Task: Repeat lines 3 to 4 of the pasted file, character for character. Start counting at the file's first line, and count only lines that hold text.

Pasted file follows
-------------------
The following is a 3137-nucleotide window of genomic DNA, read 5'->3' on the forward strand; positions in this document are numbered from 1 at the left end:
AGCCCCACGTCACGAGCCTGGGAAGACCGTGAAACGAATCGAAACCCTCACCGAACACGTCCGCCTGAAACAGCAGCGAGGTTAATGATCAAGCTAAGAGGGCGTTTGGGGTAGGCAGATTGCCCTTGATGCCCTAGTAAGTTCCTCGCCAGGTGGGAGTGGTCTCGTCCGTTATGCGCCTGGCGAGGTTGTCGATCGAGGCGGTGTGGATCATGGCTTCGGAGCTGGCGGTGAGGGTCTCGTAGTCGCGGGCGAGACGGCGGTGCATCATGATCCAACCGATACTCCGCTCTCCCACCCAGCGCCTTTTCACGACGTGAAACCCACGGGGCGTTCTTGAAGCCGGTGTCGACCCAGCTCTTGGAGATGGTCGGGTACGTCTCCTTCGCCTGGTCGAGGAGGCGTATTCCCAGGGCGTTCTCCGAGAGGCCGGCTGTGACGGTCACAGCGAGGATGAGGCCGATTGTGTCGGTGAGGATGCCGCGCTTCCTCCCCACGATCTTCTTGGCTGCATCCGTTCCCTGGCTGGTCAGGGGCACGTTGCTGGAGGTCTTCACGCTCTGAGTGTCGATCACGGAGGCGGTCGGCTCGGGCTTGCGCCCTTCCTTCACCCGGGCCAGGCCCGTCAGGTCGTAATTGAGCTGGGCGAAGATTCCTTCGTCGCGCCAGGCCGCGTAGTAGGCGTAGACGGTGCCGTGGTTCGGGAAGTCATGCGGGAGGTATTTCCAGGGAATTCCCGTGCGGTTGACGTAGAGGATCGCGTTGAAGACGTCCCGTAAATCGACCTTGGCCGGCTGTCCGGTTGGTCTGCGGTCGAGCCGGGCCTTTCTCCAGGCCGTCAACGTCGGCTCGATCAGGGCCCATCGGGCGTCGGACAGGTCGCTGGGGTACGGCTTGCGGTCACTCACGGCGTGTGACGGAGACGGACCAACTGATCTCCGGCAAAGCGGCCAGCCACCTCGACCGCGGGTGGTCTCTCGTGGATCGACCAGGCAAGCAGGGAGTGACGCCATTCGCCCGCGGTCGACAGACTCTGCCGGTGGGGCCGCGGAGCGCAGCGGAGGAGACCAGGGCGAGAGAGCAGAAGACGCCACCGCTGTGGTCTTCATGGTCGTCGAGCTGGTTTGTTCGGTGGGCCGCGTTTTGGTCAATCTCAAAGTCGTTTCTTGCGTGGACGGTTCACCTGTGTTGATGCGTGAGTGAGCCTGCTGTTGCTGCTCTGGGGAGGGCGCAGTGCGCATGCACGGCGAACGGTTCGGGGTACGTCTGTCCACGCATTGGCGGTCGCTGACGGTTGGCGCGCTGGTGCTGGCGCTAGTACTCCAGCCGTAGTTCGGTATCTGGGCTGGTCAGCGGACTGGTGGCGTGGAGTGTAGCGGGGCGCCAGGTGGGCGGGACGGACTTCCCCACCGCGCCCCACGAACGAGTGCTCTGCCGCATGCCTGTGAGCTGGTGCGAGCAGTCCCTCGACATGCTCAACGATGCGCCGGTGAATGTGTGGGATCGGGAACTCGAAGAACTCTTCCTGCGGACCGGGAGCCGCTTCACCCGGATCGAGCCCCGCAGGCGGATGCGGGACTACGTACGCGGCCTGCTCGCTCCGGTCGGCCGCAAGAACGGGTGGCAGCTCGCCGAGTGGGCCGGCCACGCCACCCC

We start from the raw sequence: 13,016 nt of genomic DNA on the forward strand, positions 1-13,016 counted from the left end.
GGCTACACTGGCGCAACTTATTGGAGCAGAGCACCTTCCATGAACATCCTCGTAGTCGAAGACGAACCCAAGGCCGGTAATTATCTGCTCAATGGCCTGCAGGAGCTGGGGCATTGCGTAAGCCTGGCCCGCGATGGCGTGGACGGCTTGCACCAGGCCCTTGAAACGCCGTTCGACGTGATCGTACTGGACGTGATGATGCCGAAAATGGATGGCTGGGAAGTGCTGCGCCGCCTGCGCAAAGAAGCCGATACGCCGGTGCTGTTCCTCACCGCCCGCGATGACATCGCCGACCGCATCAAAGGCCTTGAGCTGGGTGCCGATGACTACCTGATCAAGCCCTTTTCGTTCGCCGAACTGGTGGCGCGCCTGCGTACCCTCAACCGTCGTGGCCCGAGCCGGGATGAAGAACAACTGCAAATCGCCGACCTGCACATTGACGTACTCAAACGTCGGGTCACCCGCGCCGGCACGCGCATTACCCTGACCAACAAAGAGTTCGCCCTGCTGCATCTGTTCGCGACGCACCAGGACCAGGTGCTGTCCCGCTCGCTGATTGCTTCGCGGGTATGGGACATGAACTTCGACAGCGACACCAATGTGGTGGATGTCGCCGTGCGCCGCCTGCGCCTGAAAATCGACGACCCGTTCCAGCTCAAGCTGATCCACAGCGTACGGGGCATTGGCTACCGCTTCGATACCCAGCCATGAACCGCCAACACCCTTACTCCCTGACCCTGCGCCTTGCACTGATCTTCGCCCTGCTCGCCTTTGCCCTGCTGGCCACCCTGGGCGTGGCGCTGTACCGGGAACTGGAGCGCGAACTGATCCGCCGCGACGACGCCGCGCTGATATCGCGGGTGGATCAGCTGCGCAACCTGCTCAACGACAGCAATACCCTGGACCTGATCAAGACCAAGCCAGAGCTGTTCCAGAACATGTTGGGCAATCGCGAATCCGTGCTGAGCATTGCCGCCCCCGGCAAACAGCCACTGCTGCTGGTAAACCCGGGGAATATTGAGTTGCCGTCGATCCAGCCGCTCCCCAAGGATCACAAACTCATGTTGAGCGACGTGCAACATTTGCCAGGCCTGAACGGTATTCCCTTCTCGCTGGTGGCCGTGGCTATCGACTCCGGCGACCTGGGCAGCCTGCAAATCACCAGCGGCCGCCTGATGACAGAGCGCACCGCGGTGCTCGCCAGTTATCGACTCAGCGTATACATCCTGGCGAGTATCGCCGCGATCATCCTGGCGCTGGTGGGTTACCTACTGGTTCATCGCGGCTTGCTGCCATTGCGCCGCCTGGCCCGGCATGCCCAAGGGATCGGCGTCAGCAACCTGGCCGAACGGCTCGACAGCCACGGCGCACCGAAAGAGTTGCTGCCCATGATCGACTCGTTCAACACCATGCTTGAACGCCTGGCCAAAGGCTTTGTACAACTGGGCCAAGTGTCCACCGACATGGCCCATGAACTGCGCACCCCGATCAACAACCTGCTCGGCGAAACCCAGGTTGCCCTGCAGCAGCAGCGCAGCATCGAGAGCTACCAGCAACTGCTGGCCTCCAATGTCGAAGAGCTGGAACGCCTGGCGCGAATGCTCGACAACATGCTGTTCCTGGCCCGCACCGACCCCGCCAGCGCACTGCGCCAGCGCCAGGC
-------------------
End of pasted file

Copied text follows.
We start from the raw sequence: 13,016 nt of genomic DNA on the forward strand, positions 1-13,016 counted from the left end.
GGCTACACTGGCGCAACTTATTGGAGCAGAGCACCTTCCATGAACATCCTCGTAGTCGAAGACGAACCCAAGGCCGGTAATTATCTGCTCAATGGCCTGCAGGAGCTGGGGCATTGCGTAAGCCTGGCCCGCGATGGCGTGGACGGCTTGCACCAGGCCCTTGAAACGCCGTTCGACGTGATCGTACTGGACGTGATGATGCCGAAAATGGATGGCTGGGAAGTGCTGCGCCGCCTGCGCAAAGAAGCCGATACGCCGGTGCTGTTCCTCACCGCCCGCGATGACATCGCCGACCGCATCAAAGGCCTTGAGCTGGGTGCCGATGACTACCTGATCAAGCCCTTTTCGTTCGCCGAACTGGTGGCGCGCCTGCGTACCCTCAACCGTCGTGGCCCGAGCCGGGATGAAGAACAACTGCAAATCGCCGACCTGCACATTGACGTACTCAAACGTCGGGTCACCCGCGCCGGCACGCGCATTACCCTGACCAACAAAGAGTTCGCCCTGCTGCATCTGTTCGCGACGCACCAGGACCAGGTGCTGTCCCGCTCGCTGATTGCTTCGCGGGTATGGGACATGAACTTCGACAGCGACACCAATGTGGTGGATGTCGCCGTGCGCCGCCTGCGCCTGAAAATCGACGACCCGTTCCAGCTCAAGCTGATCCACAGCGTACGGGGCATTGGCTACCGCTTCGATACCCAGCCATGAACCGCCAACACCCTTACTCCCTGACCCTGCGCCTTGCACTGATCTTCGCCCTGCTCGCCTTTGCCCTGCTGGCCACCCTGGGCGTGGCGCTGTACCGGGAACTGGAGCGCGAACTGATCCGCCGCGACGACGCCGCGCTGATATCGCGGGTGGATCAGCTGCGCAACCTGCTCAACGACAGCAATACCCTGGACCTGATCAAGACCAAGCCAGAGCTGTTCCAGAACATGTTGGGCAATCGCGAATCCGTGCTGAGCATTGCCGCCCCCGGCAAACAGCCACTGCTGCTGGTAAACCCGGGGAATATTGAGTTGCCGTCGATCCAGCCGCTCCCCAAGGATCACAAACTCATGTTGAGCGACGTGCAACATTTGCCAGGCCTGAACGGTATTCCCTTCTCGCTGGTGGCCGTGGCTATCGACTCCGGCGACCTGGGCAGCCTGCAAATCACCAGCGGCCGCCTGATGACAGAGCGCACCGCGGTGCTCGCCAGTTATCGACTCAGCGTATACATCCTGGCGAGTATCGCCGCGATCATCCTGGCGCTGGTGGGTTACCTACTGGTTCATCGCGGCTTGCTGCCATTGCGCCGCCTGGCCCGGCATGCCCAAGGGATCGGCGTCAGCAACCTGGCCGAACGGCTCGACAGCCACGGCGCACCGAAAGAGTTGCTGCCCATGATCGACTCGTTCAACACCATGCTTGAACGCCTGGCCAAAGGCTTTGTACAACTGGGCCAAGTGTCCACCGACATGGCCCATGAACTGCGCACCCCGATCAACAACCTGCTCGGCGAAACCCAGGTTGCCCTGCAGCAGCAGCGCAGCATCGAGAGCTACCAGCAACTGCTGGCCTCCAATGTCGAAGAGCTGGAACGCCTGGCGCGAATGCTCGACAACATGCTGTTCCTGGCCCGCACCGACCCCGCCAGCGCACTGCGCCAGCGCCAGGC